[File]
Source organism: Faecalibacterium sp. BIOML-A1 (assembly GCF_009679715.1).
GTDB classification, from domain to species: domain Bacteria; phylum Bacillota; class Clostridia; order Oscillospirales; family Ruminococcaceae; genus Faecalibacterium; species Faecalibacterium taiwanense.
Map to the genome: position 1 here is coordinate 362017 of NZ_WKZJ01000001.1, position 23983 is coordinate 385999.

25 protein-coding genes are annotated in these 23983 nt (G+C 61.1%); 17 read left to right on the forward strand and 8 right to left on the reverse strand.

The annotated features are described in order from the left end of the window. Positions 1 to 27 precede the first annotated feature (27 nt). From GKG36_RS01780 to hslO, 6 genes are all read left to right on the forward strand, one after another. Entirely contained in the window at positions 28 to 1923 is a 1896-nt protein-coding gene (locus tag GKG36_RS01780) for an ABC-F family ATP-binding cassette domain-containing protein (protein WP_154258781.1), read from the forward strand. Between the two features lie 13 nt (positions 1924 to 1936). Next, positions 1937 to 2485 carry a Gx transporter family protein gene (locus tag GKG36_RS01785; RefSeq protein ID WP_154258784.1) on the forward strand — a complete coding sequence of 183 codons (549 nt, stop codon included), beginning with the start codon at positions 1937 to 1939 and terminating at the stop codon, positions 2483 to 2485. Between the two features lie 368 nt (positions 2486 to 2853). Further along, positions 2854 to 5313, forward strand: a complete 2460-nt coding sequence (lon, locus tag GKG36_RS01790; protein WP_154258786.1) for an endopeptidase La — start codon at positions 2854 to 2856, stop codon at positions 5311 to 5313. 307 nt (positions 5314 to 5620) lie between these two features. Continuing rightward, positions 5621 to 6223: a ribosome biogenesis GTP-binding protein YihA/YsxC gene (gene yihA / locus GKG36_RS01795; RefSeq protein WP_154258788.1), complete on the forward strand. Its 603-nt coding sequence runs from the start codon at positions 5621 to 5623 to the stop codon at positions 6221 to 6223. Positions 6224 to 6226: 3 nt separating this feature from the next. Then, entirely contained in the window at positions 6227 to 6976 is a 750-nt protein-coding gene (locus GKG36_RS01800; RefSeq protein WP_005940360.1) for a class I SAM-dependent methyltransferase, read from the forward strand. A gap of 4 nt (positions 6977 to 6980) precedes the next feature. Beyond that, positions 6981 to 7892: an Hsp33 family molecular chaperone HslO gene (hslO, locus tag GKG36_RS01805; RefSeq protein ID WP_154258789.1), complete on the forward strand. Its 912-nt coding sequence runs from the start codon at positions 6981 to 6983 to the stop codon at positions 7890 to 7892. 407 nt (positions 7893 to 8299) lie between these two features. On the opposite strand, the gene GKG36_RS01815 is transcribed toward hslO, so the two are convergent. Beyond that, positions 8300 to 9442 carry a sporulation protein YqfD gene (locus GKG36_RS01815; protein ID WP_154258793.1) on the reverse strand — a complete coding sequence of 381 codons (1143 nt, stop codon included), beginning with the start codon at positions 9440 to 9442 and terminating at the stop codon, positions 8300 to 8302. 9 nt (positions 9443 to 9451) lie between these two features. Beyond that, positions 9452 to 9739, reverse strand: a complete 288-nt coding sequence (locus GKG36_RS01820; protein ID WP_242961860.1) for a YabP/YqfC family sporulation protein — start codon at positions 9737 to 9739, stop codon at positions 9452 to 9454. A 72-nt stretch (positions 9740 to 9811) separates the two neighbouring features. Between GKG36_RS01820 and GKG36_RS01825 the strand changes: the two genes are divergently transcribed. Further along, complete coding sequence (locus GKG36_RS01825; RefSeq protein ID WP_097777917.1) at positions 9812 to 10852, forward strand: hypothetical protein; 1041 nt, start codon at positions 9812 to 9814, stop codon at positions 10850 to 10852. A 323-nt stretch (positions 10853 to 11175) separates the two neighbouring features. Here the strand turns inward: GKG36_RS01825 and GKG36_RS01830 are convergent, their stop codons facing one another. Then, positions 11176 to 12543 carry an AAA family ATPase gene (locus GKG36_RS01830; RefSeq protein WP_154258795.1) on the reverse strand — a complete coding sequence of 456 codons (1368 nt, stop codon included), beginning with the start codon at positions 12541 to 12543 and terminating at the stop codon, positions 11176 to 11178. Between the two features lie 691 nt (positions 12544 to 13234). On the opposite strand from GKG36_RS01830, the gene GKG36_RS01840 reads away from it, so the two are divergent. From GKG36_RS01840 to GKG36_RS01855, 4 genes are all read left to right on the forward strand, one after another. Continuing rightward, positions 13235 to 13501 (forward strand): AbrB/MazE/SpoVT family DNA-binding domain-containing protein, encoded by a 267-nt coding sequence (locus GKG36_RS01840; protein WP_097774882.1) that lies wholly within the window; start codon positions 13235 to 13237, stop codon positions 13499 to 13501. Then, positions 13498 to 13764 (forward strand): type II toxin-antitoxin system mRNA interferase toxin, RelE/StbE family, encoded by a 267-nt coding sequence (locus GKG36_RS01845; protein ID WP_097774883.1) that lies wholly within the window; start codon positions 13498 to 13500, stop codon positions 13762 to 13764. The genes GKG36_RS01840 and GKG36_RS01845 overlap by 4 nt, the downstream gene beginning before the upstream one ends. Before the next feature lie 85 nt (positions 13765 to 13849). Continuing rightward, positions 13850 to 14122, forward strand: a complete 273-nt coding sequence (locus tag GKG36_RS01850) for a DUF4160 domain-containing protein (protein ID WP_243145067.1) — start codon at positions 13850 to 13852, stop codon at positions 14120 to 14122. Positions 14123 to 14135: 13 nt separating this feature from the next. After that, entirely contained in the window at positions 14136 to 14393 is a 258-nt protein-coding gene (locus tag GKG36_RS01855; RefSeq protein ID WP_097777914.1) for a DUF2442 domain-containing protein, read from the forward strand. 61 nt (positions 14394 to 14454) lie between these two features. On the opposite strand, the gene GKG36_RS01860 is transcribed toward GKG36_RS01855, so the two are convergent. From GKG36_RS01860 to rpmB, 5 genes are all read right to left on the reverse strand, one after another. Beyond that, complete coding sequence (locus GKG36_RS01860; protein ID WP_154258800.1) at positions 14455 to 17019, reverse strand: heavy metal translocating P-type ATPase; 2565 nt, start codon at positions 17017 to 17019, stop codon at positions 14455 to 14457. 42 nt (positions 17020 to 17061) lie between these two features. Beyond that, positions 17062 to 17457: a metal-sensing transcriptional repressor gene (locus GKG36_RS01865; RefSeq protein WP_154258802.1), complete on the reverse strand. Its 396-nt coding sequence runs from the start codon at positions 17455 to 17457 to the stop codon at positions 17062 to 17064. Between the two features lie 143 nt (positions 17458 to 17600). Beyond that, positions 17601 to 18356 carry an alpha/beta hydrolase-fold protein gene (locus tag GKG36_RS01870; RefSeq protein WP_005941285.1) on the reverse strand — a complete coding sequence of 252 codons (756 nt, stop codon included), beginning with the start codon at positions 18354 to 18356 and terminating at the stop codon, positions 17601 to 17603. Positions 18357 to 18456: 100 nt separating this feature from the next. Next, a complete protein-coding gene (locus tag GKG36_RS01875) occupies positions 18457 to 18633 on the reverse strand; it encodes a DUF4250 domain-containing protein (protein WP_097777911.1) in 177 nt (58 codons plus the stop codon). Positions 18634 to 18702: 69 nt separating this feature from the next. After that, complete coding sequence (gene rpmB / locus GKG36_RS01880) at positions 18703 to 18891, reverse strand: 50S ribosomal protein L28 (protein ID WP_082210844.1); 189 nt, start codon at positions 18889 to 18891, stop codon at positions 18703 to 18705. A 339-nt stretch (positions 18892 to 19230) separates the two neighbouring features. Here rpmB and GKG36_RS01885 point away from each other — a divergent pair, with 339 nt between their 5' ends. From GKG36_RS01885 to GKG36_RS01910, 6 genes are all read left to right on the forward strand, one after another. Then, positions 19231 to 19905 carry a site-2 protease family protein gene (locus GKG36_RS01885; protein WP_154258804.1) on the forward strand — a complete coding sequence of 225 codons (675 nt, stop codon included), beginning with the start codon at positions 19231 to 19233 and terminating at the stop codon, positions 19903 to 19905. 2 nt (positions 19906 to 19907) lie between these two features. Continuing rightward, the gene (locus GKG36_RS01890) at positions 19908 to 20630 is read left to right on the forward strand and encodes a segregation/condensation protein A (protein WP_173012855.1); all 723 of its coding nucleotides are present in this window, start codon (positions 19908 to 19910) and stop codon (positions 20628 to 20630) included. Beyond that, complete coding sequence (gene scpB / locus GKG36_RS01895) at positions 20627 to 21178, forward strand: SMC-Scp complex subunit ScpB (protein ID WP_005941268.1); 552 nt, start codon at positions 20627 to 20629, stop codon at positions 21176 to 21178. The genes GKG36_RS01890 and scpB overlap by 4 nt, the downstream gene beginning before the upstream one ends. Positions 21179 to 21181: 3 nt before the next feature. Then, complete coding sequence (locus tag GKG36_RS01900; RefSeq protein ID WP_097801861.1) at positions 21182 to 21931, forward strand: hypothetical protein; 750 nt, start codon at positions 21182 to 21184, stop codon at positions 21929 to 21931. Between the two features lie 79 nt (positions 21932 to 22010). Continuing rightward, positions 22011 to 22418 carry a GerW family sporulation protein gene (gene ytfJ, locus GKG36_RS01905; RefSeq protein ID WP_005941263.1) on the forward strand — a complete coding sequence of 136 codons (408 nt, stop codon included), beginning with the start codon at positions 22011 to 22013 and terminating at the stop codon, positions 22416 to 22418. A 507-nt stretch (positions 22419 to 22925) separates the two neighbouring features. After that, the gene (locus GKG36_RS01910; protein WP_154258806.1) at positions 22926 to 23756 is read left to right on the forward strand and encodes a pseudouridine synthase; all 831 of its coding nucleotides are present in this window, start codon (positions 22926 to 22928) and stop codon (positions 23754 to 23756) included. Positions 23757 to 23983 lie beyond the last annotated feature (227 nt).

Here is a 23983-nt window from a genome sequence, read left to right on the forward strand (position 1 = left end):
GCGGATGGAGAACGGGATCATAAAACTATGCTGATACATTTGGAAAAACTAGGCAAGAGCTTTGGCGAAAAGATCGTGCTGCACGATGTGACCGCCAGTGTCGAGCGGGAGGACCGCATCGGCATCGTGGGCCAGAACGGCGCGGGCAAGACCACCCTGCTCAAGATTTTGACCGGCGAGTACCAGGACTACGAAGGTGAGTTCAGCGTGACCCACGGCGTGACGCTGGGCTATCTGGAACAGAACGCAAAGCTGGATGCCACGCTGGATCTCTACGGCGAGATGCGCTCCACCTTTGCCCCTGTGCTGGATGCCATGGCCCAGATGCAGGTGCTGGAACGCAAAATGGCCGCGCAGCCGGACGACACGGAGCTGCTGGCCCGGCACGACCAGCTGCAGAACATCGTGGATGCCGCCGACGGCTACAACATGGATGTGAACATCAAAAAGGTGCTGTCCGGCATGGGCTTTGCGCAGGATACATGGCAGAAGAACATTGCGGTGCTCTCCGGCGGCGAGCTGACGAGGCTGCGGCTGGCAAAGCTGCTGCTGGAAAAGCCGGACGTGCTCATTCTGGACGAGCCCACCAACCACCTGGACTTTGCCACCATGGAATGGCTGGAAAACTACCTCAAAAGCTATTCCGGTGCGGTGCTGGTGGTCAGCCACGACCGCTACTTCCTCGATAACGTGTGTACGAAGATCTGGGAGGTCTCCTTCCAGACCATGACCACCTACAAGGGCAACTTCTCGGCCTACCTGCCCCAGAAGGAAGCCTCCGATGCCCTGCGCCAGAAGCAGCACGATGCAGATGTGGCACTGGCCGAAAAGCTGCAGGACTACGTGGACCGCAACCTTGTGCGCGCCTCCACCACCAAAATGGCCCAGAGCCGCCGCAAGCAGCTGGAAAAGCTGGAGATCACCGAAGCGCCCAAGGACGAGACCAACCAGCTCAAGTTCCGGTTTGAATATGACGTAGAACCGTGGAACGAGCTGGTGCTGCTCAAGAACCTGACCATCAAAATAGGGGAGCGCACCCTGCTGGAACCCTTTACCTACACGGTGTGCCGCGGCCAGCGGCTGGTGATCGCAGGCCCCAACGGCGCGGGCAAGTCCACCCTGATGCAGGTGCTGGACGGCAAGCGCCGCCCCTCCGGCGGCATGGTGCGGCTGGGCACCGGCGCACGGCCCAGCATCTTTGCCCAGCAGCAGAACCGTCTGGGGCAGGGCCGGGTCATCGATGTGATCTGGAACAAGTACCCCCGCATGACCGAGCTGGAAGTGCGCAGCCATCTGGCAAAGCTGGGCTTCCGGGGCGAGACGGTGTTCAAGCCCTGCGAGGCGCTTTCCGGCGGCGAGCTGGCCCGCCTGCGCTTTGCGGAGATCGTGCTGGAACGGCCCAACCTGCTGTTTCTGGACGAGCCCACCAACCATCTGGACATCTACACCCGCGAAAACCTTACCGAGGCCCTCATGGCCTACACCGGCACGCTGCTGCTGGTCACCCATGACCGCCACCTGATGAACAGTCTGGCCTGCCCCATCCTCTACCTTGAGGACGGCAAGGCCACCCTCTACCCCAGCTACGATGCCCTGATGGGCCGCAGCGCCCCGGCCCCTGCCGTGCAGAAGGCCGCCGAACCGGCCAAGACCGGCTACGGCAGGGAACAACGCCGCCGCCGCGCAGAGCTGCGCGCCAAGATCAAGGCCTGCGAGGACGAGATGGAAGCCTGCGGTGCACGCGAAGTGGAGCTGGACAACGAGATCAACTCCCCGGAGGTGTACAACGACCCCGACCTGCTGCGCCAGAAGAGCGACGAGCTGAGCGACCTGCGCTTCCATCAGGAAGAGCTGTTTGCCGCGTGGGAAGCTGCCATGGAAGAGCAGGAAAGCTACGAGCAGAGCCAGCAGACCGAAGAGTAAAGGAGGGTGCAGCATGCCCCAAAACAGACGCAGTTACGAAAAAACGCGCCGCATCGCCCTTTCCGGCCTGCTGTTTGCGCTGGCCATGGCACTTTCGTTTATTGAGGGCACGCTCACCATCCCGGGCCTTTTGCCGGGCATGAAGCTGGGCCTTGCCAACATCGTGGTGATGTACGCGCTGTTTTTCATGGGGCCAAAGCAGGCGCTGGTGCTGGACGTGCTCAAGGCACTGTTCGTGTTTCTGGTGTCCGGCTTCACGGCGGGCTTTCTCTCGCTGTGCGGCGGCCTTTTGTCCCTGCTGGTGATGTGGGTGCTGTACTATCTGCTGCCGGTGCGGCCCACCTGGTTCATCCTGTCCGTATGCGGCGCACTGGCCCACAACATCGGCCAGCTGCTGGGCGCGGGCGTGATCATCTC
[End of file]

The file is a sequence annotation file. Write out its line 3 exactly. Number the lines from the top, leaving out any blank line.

Map to the genome: position 1 here is coordinate 362017 of NZ_WKZJ01000001.1, position 23983 is coordinate 385999.